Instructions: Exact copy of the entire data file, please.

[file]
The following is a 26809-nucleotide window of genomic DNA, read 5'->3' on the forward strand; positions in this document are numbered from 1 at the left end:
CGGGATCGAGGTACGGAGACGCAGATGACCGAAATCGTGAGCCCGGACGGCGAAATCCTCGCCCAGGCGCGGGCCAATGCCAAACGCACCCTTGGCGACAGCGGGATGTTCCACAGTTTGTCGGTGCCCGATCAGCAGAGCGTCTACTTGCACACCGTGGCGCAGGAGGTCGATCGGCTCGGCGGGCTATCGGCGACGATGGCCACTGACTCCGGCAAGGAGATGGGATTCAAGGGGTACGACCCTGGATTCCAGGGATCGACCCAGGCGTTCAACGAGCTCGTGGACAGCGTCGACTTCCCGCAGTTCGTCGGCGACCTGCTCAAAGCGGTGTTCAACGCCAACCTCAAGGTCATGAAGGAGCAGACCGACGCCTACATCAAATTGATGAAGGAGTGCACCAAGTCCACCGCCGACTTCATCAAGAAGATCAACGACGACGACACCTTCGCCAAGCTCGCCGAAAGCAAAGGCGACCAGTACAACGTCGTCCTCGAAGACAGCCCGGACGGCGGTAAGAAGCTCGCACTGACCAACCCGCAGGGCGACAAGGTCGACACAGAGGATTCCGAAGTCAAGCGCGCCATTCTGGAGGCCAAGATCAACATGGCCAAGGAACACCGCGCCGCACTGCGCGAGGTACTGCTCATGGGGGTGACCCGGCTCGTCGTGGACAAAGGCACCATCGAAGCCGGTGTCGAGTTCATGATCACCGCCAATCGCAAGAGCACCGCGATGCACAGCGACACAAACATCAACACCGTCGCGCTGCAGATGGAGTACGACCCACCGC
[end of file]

The following is a 26809-nucleotide window of genomic DNA, read 5'->3' on the forward strand; positions in this document are numbered from 1 at the left end:
CGGGATCGAGGTACGGAGACGCAGATGACCGAAATCGTGAGCCCGGACGGCGAAATCCTCGCCCAGGCGCGGGCCAATGCCAAACGCACCCTTGGCGACAGCGGGATGTTCCACAGTTTGTCGGTGCCCGATCAGCAGAGCGTCTACTTGCACACCGTGGCGCAGGAGGTCGATCGGCTCGGCGGGCTATCGGCGACGATGGCCACTGACTCCGGCAAGGAGATGGGATTCAAGGGGTACGACCCTGGATTCCAGGGATCGACCCAGGCGTTCAACGAGCTCGTGGACAGCGTCGACTTCCCGCAGTTCGTCGGCGACCTGCTCAAAGCGGTGTTCAACGCCAACCTCAAGGTCATGAAGGAGCAGACCGACGCCTACATCAAATTGATGAAGGAGTGCACCAAGTCCACCGCCGACTTCATCAAGAAGATCAACGACGACGACACCTTCGCCAAGCTCGCCGAAAGCAAAGGCGACCAGTACAACGTCGTCCTCGAAGACAGCCCGGACGGCGGTAAGAAGCTCGCACTGACCAACCCGCAGGGCGACAAGGTCGACACAGAGGATTCCGAAGTCAAGCGCGCCATTCTGGAGGCCAAGATCAACATGGCCAAGGAACACCGCGCCGCACTGCGCGAGGTACTGCTCATGGGGGTGACCCGGCTCGTCGTGGACAAAGGCACCATCGAAGCCGGTGTCGAGTTCATGATCACCGCCAATCGCAAGAGCACCGCGATGCACAGCGACACAAACATCAACACCGTCGCGCTGCAGATGGAGTACGACCCACCGC